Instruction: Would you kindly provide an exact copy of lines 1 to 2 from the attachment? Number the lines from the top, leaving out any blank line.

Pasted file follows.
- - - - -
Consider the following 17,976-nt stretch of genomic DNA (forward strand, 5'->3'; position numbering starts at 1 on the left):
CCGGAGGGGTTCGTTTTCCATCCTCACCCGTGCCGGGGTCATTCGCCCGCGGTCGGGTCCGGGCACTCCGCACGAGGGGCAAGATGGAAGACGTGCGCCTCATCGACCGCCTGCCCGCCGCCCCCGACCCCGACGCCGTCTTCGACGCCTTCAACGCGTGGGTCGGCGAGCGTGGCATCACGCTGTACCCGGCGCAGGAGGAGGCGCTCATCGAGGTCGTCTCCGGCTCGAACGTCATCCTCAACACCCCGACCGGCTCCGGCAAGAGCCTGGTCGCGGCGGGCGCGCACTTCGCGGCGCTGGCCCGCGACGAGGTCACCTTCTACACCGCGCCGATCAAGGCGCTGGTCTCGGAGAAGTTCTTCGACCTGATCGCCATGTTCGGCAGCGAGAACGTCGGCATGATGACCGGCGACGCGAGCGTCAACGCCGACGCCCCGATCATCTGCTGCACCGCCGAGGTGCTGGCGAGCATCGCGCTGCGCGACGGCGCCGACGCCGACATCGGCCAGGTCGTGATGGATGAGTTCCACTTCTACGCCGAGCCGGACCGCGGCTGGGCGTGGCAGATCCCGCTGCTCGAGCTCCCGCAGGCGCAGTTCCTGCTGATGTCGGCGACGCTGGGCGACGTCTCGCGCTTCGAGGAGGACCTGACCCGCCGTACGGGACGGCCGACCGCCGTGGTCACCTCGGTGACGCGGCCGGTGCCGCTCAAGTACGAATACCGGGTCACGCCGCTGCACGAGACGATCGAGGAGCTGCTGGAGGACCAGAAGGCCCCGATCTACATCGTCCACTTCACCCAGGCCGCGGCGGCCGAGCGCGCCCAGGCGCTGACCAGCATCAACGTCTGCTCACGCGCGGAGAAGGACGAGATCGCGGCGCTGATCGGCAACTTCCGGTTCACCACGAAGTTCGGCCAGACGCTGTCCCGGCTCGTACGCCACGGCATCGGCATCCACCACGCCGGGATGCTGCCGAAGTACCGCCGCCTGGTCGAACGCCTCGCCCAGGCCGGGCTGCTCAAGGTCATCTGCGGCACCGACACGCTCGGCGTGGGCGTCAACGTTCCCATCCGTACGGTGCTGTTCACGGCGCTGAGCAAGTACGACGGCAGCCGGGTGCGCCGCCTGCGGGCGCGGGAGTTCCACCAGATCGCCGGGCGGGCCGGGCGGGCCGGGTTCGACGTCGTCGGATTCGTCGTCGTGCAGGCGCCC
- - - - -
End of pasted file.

Consider the following 17,976-nt stretch of genomic DNA (forward strand, 5'->3'; position numbering starts at 1 on the left):
CCGGAGGGGTTCGTTTTCCATCCTCACCCGTGCCGGGGTCATTCGCCCGCGGTCGGGTCCGGGCACTCCGCACGAGGGGCAAGATGGAAGACGTGCGCCTCATCGACCGCCTGCCCGCCGCCCCCGACCCCGACGCCGTCTTCGACGCCTTCAACGCGTGGGTCGGCGAGCGTGGCATCACGCTGTACCCGGCGCAGGAGGAGGCGCTCATCGAGGTCGTCTCCGGCTCGAACGTCATCCTCAACACCCCGACCGGCTCCGGCAAGAGCCTGGTCGCGGCGGGCGCGCACTTCGCGGCGCTGGCCCGCGACGAGGTCACCTTCTACACCGCGCCGATCAAGGCGCTGGTCTCGGAGAAGTTCTTCGACCTGATCGCCATGTTCGGCAGCGAGAACGTCGGCATGATGACCGGCGACGCGAGCGTCAACGCCGACGCCCCGATCATCTGCTGCACCGCCGAGGTGCTGGCGAGCATCGCGCTGCGCGACGGCGCCGACGCCGACATCGGCCAGGTCGTGATGGATGAGTTCCACTTCTACGCCGAGCCGGACCGCGGCTGGGCGTGGCAGATCCCGCTGCTCGAGCTCCCGCAGGCGCAGTTCCTGCTGATGTCGGCGACGCTGGGCGACGTCTCGCGCTTCGAGGAGGACCTGACCCGCCGTACGGGACGGCCGACCGCCGTGGTCACCTCGGTGACGCGGCCGGTGCCGCTCAAGTACGAATACCGGGTCACGCCGCTGCACGAGACGATCGAGGAGCTGCTGGAGGACCAGAAGGCCCCGATCTACATCGTCCACTTCACCCAGGCCGCGGCGGCCGAGCGCGCCCAGGCGCTGACCAGCATCAACGTCTGCTCACGCGCGGAGAAGGACGAGATCGCGGCGCTGATCGGCAACTTCCGGTTCACCACGAAGTTCGGCCAGACGCTGTCCCGGCTCGTACGCCACGGCATCGGCATCCACCACGCCGGGATGCTGCCGAAGTACCGCCGCCTGGTCGAACGCCTCGCCCAGGCCGGGCTGCTCAAGGTCATCTGCGGCACCGACACGCTCGGCGTGGGCGTCAACGTTCCCATCCGTACGGTGCTGTTCACGGCGCTGAGCAAGTACGACGGCAGCCGGGTGCGCCGCCTGCGGGCGCGGGAGTTCCACCAGATCGCCGGGCGGGCCGGGCGGGCCGGGTTCGACGTCGTCGGATTCGTCGTCGTGCAGGCGCCC